It’s not every day a luxury yacht like this gets involved in such a key scientific project, but Mikhailov likes to think out of the box. Mikhailov and his crew were in the Silver Bank for a reconnaissance trip. He has noticed that some of his customers find it difficult to find the right crew or decide where to travel, and, as a company, Bering Yachts wants to go further than just offering technical solutions. "We want to provide very easy ownership by not only managing and maintaining our boats, but bringing purpose to the boat so that a Bering yacht is in operation most times of the year and the owner can enjoy it."

He came across Yachts For Science, an organisation which aims to connect yacht owners and crew with marine scientists, researchers and content creators. A possible collaboration would open new horizons for yacht owners who want to get off the beaten path. It would also offer an exciting, meaningful, maybe even an educational, twist to charter itineraries for Bering Charter, the shipyard's recently launched program.

"Even before we found Yachts For Science we’d been thinking about changing our way of chartering our boats. For a start, it's easier for people to make a decision when they can charter a room on a boat - so we’ve recently introduced that as a service. Then, if you can give your charter a schedule and a purpose, it's even more attractive."

Silver Bank is two days out to sea but only 10 to 20 metres deep
Max Bello

However, it wasn't all work and no play for the Bering team. While Mikhailov was talking to me from the boat, he was also enjoying the wildlife spectacle: "I'm looking right now at a dancing whale, just a few 100 yards away… it's incredible. It’s such a unique place to be. Very few boats have permits to go there and the area is very protected, so I am really fortunate to be here. It’s not your average whale watching trip where you maybe see one or two - it’s a non-stop show!"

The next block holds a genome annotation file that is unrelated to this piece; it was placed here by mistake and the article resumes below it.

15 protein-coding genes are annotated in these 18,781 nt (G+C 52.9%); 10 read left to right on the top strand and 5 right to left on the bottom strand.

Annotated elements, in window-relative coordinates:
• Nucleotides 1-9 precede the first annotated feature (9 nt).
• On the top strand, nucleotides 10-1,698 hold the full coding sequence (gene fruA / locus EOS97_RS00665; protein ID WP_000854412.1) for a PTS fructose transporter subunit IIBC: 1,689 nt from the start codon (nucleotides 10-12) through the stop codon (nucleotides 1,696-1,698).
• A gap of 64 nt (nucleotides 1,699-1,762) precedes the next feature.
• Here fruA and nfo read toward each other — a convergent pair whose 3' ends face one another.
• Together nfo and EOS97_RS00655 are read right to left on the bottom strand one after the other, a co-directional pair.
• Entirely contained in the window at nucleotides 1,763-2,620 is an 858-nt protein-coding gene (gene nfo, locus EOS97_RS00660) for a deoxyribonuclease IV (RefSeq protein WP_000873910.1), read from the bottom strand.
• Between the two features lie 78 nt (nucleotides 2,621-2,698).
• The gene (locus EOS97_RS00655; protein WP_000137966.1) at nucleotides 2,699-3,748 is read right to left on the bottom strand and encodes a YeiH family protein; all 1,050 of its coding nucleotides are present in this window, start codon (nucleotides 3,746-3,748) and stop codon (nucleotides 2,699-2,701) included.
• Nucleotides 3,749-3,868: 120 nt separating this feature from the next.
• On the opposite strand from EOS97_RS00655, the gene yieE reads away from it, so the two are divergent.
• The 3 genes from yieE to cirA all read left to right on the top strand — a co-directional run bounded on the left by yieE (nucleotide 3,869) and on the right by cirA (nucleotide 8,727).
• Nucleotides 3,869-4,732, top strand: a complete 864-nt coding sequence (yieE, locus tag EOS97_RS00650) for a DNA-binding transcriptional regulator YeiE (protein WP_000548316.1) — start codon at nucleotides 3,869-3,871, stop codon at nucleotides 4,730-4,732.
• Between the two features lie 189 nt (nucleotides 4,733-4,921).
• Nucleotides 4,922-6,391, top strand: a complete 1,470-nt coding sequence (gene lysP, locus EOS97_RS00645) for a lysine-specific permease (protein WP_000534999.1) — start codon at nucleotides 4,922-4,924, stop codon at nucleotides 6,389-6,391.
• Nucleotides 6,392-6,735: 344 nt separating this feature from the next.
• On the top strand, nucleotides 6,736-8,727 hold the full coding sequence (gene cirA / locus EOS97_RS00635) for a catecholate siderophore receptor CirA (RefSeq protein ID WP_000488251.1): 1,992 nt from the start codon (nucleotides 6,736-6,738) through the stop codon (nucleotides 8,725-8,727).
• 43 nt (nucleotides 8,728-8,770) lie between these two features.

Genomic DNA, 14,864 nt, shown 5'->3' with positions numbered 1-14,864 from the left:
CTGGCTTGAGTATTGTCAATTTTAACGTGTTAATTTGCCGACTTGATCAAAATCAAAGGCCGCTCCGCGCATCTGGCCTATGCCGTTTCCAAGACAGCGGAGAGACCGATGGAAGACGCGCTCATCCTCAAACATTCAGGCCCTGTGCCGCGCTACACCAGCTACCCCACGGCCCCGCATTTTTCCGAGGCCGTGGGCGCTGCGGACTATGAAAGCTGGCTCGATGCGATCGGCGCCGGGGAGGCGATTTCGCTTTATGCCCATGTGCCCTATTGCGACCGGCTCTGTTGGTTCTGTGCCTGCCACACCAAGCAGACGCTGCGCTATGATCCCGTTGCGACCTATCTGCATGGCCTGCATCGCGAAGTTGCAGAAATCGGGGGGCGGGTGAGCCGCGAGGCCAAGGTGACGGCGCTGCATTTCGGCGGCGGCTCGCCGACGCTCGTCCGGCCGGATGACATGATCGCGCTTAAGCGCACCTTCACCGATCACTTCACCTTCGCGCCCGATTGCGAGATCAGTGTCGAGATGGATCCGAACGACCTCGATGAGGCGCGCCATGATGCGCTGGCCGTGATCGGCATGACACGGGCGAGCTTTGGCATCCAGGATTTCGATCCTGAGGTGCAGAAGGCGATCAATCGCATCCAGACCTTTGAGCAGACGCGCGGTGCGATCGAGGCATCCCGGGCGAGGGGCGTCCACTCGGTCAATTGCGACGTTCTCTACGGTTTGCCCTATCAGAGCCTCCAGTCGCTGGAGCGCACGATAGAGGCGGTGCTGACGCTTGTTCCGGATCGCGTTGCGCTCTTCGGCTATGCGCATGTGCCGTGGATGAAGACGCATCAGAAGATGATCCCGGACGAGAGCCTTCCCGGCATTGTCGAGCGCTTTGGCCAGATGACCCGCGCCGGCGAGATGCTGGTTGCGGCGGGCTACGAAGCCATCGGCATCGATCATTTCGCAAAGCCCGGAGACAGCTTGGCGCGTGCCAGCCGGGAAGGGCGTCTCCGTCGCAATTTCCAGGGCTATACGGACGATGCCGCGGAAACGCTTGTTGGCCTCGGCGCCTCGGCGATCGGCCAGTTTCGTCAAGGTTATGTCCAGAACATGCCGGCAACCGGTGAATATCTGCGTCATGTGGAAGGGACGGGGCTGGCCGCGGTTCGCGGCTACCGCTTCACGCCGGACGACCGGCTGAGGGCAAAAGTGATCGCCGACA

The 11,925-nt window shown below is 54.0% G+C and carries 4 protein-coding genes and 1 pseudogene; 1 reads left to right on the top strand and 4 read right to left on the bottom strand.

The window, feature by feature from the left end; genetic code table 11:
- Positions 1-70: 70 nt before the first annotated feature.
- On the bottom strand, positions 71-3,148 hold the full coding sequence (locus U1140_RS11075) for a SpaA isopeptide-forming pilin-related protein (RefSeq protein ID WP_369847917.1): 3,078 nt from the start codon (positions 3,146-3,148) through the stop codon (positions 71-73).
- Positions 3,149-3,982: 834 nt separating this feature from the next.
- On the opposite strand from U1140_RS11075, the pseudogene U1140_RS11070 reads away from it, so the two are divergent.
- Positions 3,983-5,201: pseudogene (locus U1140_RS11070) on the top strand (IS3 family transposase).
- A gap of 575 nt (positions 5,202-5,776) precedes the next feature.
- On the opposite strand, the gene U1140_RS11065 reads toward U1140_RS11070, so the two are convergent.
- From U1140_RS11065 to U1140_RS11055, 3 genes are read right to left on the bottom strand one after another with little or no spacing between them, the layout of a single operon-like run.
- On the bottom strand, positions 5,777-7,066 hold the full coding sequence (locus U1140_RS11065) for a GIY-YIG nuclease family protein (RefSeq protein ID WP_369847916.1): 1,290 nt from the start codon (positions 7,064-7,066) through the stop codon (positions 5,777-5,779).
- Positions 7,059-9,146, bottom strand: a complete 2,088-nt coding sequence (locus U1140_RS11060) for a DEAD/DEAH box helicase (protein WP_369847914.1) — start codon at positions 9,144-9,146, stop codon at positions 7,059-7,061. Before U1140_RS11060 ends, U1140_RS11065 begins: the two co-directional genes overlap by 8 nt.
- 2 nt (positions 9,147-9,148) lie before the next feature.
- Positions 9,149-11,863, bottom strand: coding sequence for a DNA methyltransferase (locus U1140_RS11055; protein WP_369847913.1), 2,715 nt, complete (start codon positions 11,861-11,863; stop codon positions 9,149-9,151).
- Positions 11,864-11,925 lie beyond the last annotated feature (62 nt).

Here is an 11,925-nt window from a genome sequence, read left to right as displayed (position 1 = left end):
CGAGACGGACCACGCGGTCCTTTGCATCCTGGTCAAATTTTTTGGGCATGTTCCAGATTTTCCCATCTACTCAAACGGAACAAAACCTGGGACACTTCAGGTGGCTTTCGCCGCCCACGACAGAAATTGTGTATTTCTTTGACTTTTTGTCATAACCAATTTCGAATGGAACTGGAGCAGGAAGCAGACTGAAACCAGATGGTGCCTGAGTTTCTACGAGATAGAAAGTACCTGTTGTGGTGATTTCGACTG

For Bello, the Silver Bank had long been on his bucket list. "It’s like a shallow area in the middle of the ocean… you travel for a day on a vessel and then there's this area, about 10 to 20 metres deep, with very calm waters and clusters of coral that have been growing there for millennia..."

It’s a safe place for majestic humpback whales to mate, give birth and raise their babies in the shallow waters, and then take a trip 2,000 miles north for their feeding grounds. Every year from January to April, as many as 3,000 whales are thought to gather. The team analysed the water for traces of eDNA, which could tell them which species have passed through the area. They also spent time gathering footage and still photography of the wildlife they saw. "We want to show not only to the Dominican Republic people, but also to the world, what is in our seas that needs to be better protected," explained Bello.

Researchers studied the whales' behaviour
Max Bello

For Mikhailov, the trip was enlightening. "We’ve had a marine biologist explain to us about the whales' behaviours and whose voices we're hearing. I’ve learnt that they’re such gentle creatures who can feel you; you can be a few centimetres from them and even though they're 100 times bigger than you, they won’t harm you. Even the babies, they're so careful around the humans."

He is determined to cement his relationship with Yachts For Science so he can deepen his charter offering and help owners have enriched adventures on his yachts. "You know, it's just the chance to learn incredible, very condensed information coming from top scientists and top filmmakers. This is priceless; a totally memorable way to charter."

Bello is extremely grateful for Bering Yachts and Yachts For Science for helping get the project off the ground. "Missions like these are extremely expensive, extremely complicated and to have this platform that actually supports this, it's just incredible."

While it has been a resounding success, for Bello it also had a bittersweet note, with the memory of his colleague Jorge Mera not far from his thoughts. But his contribution won’t be forgotten. To honour the minister, the government decided to rename the Beata Ridge the "Orlando Jorge Mera Beata Ridge."

 "I think he would be proud of what we have achieved," concluded Bello.

The goal of Yachts For Science is to bring together yacht owners and crew with marine scientists, researchers and content creators and provide access to the oceans. It is an initiative of the Ocean Family Foundation, BOAT International, Nekton, EYOS and Arksen. Visit the website to find out more about the current projects in need of support.

Read More/How superyachts can support ocean research